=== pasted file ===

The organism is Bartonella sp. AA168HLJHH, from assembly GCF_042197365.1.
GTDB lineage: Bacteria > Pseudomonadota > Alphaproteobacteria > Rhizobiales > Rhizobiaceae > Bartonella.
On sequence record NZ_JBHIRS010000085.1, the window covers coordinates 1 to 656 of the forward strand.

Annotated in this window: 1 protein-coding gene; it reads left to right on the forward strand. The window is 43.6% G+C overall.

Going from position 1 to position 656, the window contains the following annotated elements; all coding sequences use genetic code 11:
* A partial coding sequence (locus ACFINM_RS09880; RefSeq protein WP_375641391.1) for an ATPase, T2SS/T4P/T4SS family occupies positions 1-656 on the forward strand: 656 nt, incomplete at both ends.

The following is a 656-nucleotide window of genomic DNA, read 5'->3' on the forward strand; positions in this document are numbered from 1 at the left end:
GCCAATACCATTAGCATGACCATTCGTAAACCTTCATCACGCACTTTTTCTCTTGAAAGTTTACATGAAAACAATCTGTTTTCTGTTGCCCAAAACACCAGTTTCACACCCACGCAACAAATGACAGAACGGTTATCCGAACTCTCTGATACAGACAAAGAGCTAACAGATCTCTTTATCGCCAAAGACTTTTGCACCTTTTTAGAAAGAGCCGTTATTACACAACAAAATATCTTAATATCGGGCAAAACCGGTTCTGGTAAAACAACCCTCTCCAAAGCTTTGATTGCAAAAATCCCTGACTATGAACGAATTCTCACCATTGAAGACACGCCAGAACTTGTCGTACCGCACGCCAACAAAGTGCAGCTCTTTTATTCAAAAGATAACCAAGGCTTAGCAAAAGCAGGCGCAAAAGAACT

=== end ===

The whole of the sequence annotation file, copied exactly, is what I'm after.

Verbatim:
The organism is Bartonella sp. AA168HLJHH, from assembly GCF_042197365.1.
GTDB lineage: Bacteria > Pseudomonadota > Alphaproteobacteria > Rhizobiales > Rhizobiaceae > Bartonella.
On sequence record NZ_JBHIRS010000085.1, the window covers coordinates 1 to 656 of the forward strand.

Annotated in this window: 1 protein-coding gene; it reads left to right on the forward strand. The window is 43.6% G+C overall.

Going from position 1 to position 656, the window contains the following annotated elements; all coding sequences use genetic code 11:
* A partial coding sequence (locus ACFINM_RS09880; RefSeq protein WP_375641391.1) for an ATPase, T2SS/T4P/T4SS family occupies positions 1-656 on the forward strand: 656 nt, incomplete at both ends.

The following is a 656-nucleotide window of genomic DNA, read 5'->3' on the forward strand; positions in this document are numbered from 1 at the left end:
GCCAATACCATTAGCATGACCATTCGTAAACCTTCATCACGCACTTTTTCTCTTGAAAGTTTACATGAAAACAATCTGTTTTCTGTTGCCCAAAACACCAGTTTCACACCCACGCAACAAATGACAGAACGGTTATCCGAACTCTCTGATACAGACAAAGAGCTAACAGATCTCTTTATCGCCAAAGACTTTTGCACCTTTTTAGAAAGAGCCGTTATTACACAACAAAATATCTTAATATCGGGCAAAACCGGTTCTGGTAAAACAACCCTCTCCAAAGCTTTGATTGCAAAAATCCCTGACTATGAACGAATTCTCACCATTGAAGACACGCCAGAACTTGTCGTACCGCACGCCAACAAAGTGCAGCTCTTTTATTCAAAAGATAACCAAGGCTTAGCAAAAGCAGGCGCAAAAGAACT